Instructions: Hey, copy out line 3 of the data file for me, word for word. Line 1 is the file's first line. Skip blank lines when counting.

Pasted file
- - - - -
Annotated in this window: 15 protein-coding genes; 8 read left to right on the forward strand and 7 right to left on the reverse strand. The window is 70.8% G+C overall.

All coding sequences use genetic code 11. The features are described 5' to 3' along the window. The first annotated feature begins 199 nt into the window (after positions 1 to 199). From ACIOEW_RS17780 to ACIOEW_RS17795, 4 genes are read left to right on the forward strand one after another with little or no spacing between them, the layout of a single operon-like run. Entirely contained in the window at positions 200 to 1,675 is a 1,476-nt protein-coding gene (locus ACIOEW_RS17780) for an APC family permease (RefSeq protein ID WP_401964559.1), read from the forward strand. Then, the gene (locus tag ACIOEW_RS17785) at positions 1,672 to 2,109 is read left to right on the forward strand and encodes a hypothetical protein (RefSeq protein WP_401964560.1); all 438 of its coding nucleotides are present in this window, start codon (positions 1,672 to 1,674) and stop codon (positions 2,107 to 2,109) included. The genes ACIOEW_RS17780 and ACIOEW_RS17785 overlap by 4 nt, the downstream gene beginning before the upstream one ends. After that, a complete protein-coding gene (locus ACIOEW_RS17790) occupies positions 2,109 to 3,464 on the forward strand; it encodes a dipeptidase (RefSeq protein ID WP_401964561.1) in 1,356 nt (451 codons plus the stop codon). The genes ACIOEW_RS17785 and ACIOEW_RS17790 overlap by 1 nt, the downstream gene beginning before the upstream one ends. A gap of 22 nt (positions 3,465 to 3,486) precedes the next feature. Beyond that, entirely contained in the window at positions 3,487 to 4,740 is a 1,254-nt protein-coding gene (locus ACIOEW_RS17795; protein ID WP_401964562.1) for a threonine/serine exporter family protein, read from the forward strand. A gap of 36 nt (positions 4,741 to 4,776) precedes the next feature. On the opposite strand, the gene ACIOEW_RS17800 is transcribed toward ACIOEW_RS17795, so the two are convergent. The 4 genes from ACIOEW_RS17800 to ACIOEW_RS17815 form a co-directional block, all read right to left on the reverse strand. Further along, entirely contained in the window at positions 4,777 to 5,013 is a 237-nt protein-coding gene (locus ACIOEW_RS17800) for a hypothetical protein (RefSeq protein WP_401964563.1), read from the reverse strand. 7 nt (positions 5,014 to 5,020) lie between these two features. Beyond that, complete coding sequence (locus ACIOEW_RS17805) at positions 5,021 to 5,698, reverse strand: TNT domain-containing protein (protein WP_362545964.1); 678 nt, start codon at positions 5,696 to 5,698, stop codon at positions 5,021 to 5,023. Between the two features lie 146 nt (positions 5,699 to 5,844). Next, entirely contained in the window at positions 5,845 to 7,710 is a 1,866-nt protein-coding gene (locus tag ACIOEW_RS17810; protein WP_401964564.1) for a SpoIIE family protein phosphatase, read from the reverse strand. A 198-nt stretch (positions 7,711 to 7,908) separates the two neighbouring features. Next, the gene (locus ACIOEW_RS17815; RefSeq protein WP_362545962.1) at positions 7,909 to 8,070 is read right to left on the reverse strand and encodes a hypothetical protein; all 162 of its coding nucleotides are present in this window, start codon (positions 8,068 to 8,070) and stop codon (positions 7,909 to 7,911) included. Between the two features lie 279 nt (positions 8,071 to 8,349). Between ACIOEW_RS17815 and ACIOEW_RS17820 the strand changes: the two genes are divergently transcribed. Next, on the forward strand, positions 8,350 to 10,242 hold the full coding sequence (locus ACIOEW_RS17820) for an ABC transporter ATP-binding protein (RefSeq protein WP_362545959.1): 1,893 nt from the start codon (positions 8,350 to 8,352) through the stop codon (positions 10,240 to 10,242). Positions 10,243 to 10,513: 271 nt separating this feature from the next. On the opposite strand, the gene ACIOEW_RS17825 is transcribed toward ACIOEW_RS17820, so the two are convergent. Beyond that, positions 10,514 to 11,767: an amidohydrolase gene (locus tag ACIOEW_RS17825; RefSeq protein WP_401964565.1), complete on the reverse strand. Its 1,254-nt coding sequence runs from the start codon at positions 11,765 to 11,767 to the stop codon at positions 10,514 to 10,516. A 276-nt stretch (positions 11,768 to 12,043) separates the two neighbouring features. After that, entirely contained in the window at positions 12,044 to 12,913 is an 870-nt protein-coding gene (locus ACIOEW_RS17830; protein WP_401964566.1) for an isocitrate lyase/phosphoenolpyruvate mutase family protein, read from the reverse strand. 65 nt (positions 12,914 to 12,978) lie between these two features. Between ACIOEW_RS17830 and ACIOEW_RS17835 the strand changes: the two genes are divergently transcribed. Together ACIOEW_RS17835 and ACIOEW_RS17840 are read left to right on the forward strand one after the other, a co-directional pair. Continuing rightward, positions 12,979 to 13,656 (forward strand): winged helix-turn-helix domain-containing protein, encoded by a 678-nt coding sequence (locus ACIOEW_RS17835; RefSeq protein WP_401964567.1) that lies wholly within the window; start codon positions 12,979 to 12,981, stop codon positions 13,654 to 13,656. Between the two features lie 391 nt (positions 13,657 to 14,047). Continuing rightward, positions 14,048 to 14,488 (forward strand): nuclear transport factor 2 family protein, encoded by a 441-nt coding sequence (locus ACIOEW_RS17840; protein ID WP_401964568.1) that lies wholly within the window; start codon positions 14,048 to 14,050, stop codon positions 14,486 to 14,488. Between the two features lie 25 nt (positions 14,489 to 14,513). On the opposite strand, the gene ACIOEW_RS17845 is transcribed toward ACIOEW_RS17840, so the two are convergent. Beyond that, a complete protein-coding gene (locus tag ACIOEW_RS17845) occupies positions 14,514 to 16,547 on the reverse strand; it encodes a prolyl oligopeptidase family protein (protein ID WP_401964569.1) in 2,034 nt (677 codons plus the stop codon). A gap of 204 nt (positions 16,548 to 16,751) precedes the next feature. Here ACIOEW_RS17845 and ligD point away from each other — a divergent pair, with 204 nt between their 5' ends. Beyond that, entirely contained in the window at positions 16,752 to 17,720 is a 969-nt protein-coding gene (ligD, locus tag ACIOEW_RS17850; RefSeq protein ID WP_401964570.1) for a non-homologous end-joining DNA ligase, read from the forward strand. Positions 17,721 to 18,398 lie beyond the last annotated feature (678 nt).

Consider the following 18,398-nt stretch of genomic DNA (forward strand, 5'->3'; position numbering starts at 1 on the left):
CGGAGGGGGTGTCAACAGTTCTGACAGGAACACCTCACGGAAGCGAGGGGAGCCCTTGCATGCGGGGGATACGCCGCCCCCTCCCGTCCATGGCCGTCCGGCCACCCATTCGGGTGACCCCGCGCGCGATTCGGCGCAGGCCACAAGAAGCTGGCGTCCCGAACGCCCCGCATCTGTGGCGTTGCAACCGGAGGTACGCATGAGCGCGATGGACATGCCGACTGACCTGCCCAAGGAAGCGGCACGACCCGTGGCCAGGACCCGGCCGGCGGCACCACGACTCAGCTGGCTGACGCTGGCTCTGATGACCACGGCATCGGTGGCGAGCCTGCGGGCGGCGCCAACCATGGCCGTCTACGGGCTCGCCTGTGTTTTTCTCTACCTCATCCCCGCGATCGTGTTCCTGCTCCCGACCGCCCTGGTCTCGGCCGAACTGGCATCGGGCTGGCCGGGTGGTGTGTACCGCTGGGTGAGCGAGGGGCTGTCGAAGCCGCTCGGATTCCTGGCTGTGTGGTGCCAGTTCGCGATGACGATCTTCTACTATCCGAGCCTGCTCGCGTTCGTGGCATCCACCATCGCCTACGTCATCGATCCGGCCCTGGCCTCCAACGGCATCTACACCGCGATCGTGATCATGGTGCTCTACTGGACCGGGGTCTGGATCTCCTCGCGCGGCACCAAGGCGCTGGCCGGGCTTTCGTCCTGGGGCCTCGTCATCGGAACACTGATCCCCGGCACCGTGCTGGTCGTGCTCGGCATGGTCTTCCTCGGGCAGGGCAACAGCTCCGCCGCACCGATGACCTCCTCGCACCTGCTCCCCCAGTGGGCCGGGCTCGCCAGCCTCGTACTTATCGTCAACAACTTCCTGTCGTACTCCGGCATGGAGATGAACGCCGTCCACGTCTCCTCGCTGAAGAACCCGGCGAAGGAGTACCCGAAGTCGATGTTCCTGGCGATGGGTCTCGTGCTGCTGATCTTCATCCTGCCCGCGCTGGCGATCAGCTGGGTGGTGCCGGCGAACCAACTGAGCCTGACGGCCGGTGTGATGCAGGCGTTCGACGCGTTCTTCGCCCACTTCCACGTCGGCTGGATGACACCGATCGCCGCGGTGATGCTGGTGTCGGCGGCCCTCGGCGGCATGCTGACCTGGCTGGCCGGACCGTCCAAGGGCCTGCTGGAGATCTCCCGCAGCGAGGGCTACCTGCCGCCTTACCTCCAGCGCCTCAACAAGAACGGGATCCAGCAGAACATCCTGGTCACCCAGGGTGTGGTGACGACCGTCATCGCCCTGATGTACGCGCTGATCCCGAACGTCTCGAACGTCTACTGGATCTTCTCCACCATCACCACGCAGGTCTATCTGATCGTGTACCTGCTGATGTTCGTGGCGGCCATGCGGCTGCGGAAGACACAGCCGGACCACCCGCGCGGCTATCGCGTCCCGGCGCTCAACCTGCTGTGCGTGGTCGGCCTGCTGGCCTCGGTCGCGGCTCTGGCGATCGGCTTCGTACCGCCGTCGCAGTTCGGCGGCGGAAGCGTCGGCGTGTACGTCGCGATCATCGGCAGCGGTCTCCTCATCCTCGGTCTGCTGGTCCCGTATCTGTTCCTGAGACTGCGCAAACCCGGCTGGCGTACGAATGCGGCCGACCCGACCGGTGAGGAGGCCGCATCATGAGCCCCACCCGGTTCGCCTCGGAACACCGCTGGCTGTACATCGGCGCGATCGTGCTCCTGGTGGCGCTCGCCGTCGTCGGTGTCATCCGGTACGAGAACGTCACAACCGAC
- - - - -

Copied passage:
Consider the following 18,398-nt stretch of genomic DNA (forward strand, 5'->3'; position numbering starts at 1 on the left):